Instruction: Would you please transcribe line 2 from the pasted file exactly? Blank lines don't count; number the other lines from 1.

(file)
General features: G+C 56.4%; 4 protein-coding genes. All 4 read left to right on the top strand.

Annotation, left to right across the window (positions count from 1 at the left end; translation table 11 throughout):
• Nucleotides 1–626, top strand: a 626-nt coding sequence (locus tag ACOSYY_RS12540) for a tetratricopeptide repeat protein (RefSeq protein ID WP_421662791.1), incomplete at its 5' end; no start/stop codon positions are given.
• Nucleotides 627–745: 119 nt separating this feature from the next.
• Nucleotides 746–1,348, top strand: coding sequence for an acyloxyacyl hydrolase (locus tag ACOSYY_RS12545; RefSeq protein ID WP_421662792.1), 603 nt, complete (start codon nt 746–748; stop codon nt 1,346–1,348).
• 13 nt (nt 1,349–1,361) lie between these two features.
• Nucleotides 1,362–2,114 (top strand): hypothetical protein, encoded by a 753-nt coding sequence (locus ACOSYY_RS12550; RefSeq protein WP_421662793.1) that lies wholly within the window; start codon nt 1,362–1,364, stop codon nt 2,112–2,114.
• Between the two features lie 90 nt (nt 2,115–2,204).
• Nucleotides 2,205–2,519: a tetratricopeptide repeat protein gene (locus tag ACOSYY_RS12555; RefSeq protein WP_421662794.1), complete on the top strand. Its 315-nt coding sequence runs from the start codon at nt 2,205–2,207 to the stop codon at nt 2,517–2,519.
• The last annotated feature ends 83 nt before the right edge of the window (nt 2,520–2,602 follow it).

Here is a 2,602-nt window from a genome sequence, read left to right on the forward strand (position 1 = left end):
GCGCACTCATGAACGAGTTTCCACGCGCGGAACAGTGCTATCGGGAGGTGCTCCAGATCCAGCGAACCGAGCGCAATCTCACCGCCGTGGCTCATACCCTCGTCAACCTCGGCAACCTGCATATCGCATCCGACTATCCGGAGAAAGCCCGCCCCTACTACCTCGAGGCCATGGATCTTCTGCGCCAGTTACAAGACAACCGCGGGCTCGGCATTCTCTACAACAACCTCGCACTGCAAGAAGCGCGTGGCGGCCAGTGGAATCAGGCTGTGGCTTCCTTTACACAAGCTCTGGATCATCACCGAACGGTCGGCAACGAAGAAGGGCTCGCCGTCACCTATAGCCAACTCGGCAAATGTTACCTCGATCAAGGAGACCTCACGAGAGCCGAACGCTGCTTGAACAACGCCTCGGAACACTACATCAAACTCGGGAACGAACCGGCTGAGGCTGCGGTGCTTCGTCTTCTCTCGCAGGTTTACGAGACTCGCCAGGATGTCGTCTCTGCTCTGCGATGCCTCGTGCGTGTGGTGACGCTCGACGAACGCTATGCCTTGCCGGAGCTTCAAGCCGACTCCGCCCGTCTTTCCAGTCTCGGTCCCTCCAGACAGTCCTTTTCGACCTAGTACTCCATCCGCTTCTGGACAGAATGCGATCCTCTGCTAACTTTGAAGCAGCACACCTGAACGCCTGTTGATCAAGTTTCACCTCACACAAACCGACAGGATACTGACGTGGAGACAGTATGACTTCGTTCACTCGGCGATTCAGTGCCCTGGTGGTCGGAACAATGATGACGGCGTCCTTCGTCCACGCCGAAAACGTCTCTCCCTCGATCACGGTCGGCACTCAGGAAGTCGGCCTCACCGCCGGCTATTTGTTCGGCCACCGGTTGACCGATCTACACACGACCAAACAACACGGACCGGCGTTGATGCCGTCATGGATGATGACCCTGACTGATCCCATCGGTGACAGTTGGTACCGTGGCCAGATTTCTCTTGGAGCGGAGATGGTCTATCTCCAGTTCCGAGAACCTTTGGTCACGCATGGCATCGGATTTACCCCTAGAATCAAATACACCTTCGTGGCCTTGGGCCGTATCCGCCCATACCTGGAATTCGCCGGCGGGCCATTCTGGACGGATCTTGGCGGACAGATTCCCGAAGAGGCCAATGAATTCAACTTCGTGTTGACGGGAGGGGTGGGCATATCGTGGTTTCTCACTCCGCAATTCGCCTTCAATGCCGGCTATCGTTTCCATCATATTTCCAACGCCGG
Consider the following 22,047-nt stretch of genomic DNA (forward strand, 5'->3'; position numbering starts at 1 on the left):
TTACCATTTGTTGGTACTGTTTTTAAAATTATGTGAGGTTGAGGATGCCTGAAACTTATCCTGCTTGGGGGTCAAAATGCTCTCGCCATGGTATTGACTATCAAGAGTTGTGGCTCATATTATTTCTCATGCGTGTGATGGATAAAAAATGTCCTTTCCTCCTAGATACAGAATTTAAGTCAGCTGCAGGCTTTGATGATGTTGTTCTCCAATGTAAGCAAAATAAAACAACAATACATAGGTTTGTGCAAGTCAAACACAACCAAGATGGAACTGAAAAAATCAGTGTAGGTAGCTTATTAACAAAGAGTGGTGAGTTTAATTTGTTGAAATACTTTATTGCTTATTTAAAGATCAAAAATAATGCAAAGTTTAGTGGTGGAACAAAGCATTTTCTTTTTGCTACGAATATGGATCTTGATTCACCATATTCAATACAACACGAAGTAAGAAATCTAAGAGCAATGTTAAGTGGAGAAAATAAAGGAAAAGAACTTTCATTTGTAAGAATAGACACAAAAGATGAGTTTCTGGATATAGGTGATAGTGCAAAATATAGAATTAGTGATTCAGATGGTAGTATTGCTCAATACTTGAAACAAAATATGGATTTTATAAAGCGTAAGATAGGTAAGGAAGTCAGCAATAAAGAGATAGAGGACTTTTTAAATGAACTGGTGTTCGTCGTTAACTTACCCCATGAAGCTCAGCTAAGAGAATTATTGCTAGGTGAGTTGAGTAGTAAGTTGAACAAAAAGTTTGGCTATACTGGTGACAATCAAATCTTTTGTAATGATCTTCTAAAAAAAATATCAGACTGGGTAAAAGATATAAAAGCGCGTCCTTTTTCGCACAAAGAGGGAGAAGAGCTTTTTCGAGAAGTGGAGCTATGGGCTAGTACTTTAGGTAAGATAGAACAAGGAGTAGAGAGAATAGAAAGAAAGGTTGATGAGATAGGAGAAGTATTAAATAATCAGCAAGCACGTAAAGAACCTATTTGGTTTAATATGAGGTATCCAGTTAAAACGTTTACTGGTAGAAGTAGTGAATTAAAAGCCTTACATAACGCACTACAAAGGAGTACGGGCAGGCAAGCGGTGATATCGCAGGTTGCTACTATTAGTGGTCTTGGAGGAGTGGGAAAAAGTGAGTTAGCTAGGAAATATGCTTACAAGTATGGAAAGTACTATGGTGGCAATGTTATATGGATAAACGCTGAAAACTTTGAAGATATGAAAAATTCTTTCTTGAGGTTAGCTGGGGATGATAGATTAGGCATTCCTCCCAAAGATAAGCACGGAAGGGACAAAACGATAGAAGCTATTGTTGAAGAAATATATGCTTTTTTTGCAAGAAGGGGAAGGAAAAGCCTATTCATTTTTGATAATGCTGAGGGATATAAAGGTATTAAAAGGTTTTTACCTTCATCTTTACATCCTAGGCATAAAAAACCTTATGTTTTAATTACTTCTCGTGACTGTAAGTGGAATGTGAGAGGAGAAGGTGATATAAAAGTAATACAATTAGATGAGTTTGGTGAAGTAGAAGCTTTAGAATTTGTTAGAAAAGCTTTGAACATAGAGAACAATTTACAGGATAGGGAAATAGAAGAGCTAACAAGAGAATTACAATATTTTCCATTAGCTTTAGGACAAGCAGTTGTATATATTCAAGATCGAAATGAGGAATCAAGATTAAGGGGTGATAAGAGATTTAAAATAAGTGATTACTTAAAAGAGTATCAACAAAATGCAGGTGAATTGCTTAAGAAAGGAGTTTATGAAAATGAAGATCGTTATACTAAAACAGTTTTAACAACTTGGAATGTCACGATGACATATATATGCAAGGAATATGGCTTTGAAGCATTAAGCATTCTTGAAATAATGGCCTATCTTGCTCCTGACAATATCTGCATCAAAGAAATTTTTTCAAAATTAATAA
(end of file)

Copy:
Annotation, left to right across the window (positions count from 1 at the left end; translation table 11 throughout):